leads, john, i need the leads
Woke up this morning with sore legs and thought, "Oh shit, pain in the legs is the first sign of variant Creutzfeldt-Jakob syndrome." Then I remembered I went running yesterday. A nice guy called this morning and tried to sell me DSL, which momentarily tempted me because it was 9 a.m. and I was bleary and in my underwear. But after about 45 seconds I decided I was too poor. Then I felt bad because it seemed like I'd been leading the poor telemarketer on; he sounded older and I pictured him as the Shelly character in Glengarry Glen Ross, played by William H. Macy, sad and isolated and sexually unfulfilled and about to do something desperate.
It also snowed again last night. And it was just getting to the point where I could walk to my car without having to worry about slipping on the ice and cracking my occipital bone.
The Useless Trivia Dept. presents this wonderful online dictionary of obscure units of measurement. I had no idea there was terminology in place for most of this stuff. Examples:
degree Quevenne (°Q): a unit measuring the density of milk. 1 °Quevenne represents a difference in specific gravity of 0.001, so, for example, 20 °Q milk has specific density 1.020.
shannon (Sh): a unit of information content used in information and communications theory. The definition is based on the idea that less-likely messages are more informative than more-likely ones (for example, if a volcano rarely erupts, then a message that it is erupting is more informative than a message it is not erupting). If a message has probability p of being received, then its information content is -log2 p shannons. For example, if the message consists of 10 letters, and all strings of 10 letters are equally likely, then the probablity of a particular message is 1/2610 and the information content of the message is 10(log2 26) = 47.004 shannons. This unit was originally called the bit, because when the message is a bit string and all strings are equally likely, then the information content turns out to equal the number of bits. One shannon equals log10 2 = 0.301030 hartley. The unit is named for the American mathematician Claude Shannon (b. 1916), the founder of information theory.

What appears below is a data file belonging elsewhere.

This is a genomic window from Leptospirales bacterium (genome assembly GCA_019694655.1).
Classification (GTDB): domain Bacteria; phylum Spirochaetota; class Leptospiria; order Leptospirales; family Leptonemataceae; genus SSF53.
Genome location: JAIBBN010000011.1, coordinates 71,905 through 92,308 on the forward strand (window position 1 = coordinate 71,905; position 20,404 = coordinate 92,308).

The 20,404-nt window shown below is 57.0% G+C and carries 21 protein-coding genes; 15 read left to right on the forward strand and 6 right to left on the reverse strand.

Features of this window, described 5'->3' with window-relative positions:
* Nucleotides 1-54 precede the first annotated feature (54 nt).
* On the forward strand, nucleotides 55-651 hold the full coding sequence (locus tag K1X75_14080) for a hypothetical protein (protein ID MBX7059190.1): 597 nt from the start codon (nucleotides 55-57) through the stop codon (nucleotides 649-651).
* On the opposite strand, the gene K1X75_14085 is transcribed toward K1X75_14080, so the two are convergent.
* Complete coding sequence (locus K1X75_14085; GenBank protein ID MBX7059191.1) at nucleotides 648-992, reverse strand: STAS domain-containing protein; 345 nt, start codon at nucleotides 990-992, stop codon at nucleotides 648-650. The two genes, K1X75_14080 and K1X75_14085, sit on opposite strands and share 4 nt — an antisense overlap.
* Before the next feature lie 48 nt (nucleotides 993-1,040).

mease: a unit of quantity formerly used by fishermen. The mease equals the number of herring in a basket, roughly 620.
NASA presents pictures of Earth's magnetic field.